The Authors wish to acknowledge Prof. Ambujam, MS, Dean and Prof. Sambandamurthy MS, Head, Department of surgery, Vinayaka Missions Medical College for their contributions.

Declaration of patient consent

The authors certify that they have obtained all appropriate patient consent forms. In the form, the patient has given her consent for her images and other clinical information to be reported in the journal. The patient understands that name and initials will not be published and due efforts will be made to conceal identity, but anonymity cannot be guaranteed.

Financial support and sponsorship


Conflicts of interest

There are no conflicts of interest.

  References Top

Polyzos SA, Cundy T, Mantzoros CS. Juvenile Paget disease. Metabolism 2018;80:15-26.  Back to cited text no. 1
Patnaik R, Baidya DK, Maitra S. Unanticipated difficult intubation in a patient with juvenile Paget disease. J Clin Anesth 2015;27:427-8.  Back to cited text no. 2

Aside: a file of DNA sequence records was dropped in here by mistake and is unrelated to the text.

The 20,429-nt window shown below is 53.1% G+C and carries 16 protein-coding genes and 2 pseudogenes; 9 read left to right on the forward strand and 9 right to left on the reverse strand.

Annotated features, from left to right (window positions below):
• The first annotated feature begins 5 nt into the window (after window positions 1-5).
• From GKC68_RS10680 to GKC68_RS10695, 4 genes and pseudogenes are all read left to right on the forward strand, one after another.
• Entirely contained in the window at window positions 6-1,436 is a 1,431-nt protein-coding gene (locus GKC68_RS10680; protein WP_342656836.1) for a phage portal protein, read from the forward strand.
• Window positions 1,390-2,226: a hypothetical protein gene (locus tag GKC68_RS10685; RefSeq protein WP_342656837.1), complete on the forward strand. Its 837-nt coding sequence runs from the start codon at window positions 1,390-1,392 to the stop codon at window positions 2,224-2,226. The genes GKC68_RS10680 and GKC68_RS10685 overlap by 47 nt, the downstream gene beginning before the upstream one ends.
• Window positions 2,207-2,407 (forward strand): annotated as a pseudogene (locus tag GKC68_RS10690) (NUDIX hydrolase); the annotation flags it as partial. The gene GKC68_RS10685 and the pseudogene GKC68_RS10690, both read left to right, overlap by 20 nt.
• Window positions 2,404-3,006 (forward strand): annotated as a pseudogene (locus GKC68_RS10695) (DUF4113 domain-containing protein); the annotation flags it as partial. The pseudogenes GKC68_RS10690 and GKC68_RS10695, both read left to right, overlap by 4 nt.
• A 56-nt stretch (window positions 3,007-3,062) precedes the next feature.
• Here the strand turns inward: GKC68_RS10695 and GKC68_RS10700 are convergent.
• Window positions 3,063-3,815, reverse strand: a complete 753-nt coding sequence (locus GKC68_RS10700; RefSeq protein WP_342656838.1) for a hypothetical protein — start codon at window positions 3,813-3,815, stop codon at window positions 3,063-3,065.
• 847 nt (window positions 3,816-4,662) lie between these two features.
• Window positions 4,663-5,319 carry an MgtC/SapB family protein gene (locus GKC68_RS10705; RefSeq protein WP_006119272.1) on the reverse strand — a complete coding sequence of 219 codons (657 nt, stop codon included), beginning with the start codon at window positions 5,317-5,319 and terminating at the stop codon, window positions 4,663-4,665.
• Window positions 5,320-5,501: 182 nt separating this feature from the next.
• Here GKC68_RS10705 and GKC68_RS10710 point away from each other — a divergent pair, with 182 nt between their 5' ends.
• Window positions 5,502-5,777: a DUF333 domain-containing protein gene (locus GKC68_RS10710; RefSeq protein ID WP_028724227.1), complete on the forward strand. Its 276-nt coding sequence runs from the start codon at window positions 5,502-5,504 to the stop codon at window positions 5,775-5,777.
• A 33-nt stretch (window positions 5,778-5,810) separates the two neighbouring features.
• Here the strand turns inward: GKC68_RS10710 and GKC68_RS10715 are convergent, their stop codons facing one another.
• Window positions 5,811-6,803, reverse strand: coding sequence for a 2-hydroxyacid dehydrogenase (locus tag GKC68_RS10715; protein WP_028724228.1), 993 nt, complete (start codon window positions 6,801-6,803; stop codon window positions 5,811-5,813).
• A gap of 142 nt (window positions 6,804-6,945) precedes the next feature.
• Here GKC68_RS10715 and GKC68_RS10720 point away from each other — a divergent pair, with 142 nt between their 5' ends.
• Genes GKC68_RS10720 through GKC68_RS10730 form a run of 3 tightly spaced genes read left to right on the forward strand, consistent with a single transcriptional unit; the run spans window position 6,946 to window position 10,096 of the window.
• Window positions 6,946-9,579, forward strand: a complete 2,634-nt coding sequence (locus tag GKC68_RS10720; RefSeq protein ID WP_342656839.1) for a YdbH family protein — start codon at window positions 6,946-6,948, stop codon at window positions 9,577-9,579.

Murphy CM, Shorten G. Spinal anaesthesia in three patients with Paget's disease of bone. Anaesthesia 1999;54:1227.  Back to cited text no. 3
Ruszkai Z, Szabó Z. Maintaining spontaneous ventilation during surgery – A review article. J Emerg Crit Care Med 2020;4:5.  Back to cited text no. 4
Yao WY, Li SY, Yuan YJ, Tan HS, Han NR, Sultana R, et al. Comparison of Supreme laryngeal mask airway versus endotracheal intubation for airway management during general anesthesia for cesarean section: A randomized controlled trial. BMC Anesthesiol 2019;19:123.  Back to cited text no. 5


  [Figure 1]

  [Table 1]


Print this article  Email this article